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In Profile: Julian Day, composer

Matthew Lorenzon

Julian Day, Chrissie Cotter Gallery, 2012 Julian Day, Chrissie Cotter Gallery, 2012
photo by Emily Sandrussi
Julian Day is an artist, composer, writer and broadcaster based in Sydney, though compiling this profile involved chasing him as he presented work around the world. Beside his busy schedule as a visual artist, Day performs as An Infinity Room, co-directs participatory performances under the name Super Critical Mass and is perhaps best known to Australian audiences as the regular host of ABC Classic FM’s New Music Up Late.

Day’s installations explore the interaction of architecture and sound using simple and visually striking sculptures. In Lovers, which I recently saw at the Bendigo International Festival of Exploratory Music, four wood-veneer Casio keyboards are pinned to the floor and ceiling with metal poles. The poles hold down keys across the entire range of the keyboards, sending chords of layered sevenths and ninths humming through the space. The gently beating harmonic rainbow shimmers and shifts as you move about the space, a sonic sculpture in itself. It is also a clever sculptural representation of an inversion, with the pole pressing the highest note on one keyboard also pressing the lowest note on its twin. Day finds enduring fascination in this form, which he has developed in over a dozen iterations. As he explained via email, the sculptures produce “a spatial interplay between the static physical objects, their continually expanding drones and the spectator’s compliance within this field. The constantly emanating sound activates the so-called ‘negative space’ of the room, occupying the site with subtle yet persistent energy—what critic and essayist Steven Connor designates “spatiofugal and spatiopetal space.”

Beyond formal experiment, the installations explore a variety of themes and poetic connotations. The history of the materials forms a layer of meaning unto itself. When Day first began using 1970s/80s electronic keyboards in the installations, it was as a statement about cheap consumer electronics and the “fetishization of musical objects,” in particular when there is a steep price tag attached. The original intention was to work with a “museum of unloved objects,” the sort that are usually sold cheaply or given away in garage sales. Now, his vintage Casio keyboards are collectors’ items, implying “an additional museological arc” to the installation.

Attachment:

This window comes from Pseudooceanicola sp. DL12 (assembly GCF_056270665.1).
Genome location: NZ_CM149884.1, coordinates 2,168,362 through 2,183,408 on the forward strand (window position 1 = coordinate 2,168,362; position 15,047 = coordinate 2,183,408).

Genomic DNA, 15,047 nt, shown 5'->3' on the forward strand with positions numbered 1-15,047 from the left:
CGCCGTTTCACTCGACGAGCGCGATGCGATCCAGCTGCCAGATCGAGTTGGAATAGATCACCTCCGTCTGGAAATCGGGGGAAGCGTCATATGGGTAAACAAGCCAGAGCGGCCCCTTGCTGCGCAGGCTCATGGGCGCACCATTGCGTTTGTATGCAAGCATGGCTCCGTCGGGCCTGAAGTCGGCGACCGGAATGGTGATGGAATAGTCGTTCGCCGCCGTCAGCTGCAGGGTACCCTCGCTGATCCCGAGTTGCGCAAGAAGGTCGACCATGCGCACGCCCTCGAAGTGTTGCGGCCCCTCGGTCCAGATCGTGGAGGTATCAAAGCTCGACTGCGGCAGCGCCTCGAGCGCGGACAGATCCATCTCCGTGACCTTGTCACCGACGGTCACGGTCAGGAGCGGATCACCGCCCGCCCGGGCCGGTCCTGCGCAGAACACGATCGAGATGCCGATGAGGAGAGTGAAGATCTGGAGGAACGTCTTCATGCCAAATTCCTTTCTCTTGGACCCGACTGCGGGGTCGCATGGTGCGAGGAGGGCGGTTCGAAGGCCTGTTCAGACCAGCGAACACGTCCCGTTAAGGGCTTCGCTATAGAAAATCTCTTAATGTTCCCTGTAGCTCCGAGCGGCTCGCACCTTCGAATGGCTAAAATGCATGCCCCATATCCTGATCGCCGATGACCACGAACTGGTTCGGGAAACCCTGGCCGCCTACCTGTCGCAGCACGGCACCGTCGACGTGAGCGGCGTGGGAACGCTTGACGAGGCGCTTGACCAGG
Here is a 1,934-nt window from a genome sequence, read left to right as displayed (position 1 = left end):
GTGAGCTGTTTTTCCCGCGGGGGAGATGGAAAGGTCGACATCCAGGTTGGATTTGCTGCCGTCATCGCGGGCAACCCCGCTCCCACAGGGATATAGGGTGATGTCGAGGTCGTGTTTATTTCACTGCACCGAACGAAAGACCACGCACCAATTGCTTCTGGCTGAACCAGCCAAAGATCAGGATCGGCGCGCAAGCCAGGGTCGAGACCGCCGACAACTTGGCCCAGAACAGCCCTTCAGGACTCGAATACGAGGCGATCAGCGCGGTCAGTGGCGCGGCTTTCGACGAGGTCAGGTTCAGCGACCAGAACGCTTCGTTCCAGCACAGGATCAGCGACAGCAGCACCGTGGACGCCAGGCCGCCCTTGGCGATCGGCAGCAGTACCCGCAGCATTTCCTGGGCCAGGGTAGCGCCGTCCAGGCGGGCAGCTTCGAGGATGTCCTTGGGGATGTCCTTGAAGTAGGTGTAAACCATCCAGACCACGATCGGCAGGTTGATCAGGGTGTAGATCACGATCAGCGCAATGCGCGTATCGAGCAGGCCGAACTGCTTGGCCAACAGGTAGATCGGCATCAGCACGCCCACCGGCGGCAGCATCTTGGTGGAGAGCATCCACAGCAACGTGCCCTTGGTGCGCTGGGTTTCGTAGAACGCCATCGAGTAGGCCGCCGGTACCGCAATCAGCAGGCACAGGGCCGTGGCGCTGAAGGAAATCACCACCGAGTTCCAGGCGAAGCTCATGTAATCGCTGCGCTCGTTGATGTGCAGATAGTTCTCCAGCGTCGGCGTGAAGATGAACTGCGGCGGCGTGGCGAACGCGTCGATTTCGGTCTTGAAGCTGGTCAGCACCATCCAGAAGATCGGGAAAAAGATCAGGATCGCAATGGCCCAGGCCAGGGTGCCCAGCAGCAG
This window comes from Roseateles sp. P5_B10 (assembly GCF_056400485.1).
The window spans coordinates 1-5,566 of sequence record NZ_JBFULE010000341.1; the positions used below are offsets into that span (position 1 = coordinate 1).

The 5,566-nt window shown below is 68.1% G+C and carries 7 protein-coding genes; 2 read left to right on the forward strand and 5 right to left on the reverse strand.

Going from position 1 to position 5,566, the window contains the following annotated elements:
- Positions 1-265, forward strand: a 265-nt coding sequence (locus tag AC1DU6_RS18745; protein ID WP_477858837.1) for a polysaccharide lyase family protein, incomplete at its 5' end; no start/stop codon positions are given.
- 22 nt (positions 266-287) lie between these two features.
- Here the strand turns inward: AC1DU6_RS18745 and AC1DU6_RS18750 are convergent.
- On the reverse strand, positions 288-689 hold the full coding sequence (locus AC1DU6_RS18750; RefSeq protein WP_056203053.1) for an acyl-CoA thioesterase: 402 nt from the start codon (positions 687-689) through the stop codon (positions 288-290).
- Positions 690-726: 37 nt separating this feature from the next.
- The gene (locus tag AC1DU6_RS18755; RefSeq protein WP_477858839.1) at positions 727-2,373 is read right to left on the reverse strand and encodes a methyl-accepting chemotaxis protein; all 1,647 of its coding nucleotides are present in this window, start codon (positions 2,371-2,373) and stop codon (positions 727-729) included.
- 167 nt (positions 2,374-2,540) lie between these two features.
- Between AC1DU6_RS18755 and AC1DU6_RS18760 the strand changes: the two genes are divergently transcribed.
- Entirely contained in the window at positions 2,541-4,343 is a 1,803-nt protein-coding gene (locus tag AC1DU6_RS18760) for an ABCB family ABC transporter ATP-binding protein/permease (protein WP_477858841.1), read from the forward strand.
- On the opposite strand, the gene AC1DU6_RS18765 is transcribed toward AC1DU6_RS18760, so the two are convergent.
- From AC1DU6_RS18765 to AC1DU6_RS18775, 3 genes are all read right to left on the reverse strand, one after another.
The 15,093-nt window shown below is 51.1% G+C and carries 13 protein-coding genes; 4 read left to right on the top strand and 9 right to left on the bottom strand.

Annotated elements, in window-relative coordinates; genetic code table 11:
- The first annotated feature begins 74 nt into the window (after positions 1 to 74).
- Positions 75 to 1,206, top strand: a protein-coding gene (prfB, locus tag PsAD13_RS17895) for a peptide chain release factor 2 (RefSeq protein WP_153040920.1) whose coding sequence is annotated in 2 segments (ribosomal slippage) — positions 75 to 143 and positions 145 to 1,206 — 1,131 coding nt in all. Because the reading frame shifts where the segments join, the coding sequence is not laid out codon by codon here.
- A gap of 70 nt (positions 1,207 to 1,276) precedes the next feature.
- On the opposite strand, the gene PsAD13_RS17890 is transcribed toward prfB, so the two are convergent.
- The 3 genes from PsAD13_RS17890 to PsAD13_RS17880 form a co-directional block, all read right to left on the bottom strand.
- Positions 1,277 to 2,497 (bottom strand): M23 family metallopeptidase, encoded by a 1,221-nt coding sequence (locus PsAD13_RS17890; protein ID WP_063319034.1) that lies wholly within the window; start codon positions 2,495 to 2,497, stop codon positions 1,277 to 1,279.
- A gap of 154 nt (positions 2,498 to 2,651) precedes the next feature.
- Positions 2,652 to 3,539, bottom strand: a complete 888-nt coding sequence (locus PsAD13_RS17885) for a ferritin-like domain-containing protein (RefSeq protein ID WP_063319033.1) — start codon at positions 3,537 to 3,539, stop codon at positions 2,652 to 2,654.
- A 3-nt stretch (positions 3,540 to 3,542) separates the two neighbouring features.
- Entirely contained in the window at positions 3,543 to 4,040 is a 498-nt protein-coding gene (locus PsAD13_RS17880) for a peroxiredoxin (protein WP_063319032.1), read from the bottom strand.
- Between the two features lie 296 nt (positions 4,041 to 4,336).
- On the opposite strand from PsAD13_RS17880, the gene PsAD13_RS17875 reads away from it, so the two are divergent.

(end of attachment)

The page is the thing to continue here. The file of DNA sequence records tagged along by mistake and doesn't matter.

Other motivations are more personal. Day hears the installation as “a conceptual endgame: twins forced into constant relationship through separation, mute objects brought into life through puncture, sound as a perpetual death cry.” The installations also provide a way of coming to terms with personal failure and “the many seemingly lost years I spent trying to learn the piano, all the while at an insurmountable professional disadvantage of starting at the unbearably late age of 12 and only obtaining a piano at 15 (finally I didn’t have to beg neighbours or recede into music shops on weekends). Here I am finally occupying spaces and situations as if I’d become a professional pianist but with the dumbest means possible.”

Julian Day, twinversion: Lovers (detail), 2012, dimensions variable Julian Day, twinversion: Lovers (detail), 2012, dimensions variable
photo Emily Sandrussi
Lovers is another example of Day’s career-long interest (stretching back to early minimalist installations with his collaborator Luke Jaaniste) in “making the invisible visible.” Day borrows the maxim from Alvin Lucier, with whom he has studied. This interest comes to the fore in perhaps the most developed version of Lovers, entitled Requiem, exhibited at the Chatswood Concourse in Sydney. “The Chatswood work was an iteration of Requiem in which I very discreetly positioned two pairs of matching small synthesizers within the entranceway to a busy arts centre. One pair of brown keyboards was positioned between two parallel brown window frames and one pair of white keyboards was positioned between two parallel white walls between a staircase and a wall. In both instances the instruments were either somewhat camouflaged or completely out of sight unless you craned your neck to look. The sound floated through the space but was quite soft and so hovered around the bass noise floor. Combined with the constant footfall, opening of doors and speech the sound field was almost more felt or unconsciously registered than fully heard. Nonetheless, as the two pairs of keyboards used slightly different chords you could still distinguish different affects as you moved throughout the space and you could differentiate where the two keyboards were, almost like a treasure hunt for the ears.”

Julian Day is still making the invisible visible in his most recent works, including a series of installations at the Stederlijk Museum, Amsterdam. In this series, Day “[brings] hidden phenomena to surface—a slowly descending glissando sine tone suddenly triggering a lone snare drum in the middle of a room, for example, or the strange beating patterns (like an invisible dissonant being) when an instrumental septet play against an undifferentiated held electronic tone.”

RealTime issue #123 Oct-Nov 2014 pg. online

© Matthew Lorenzon; for permission to reproduce apply to [email protected]

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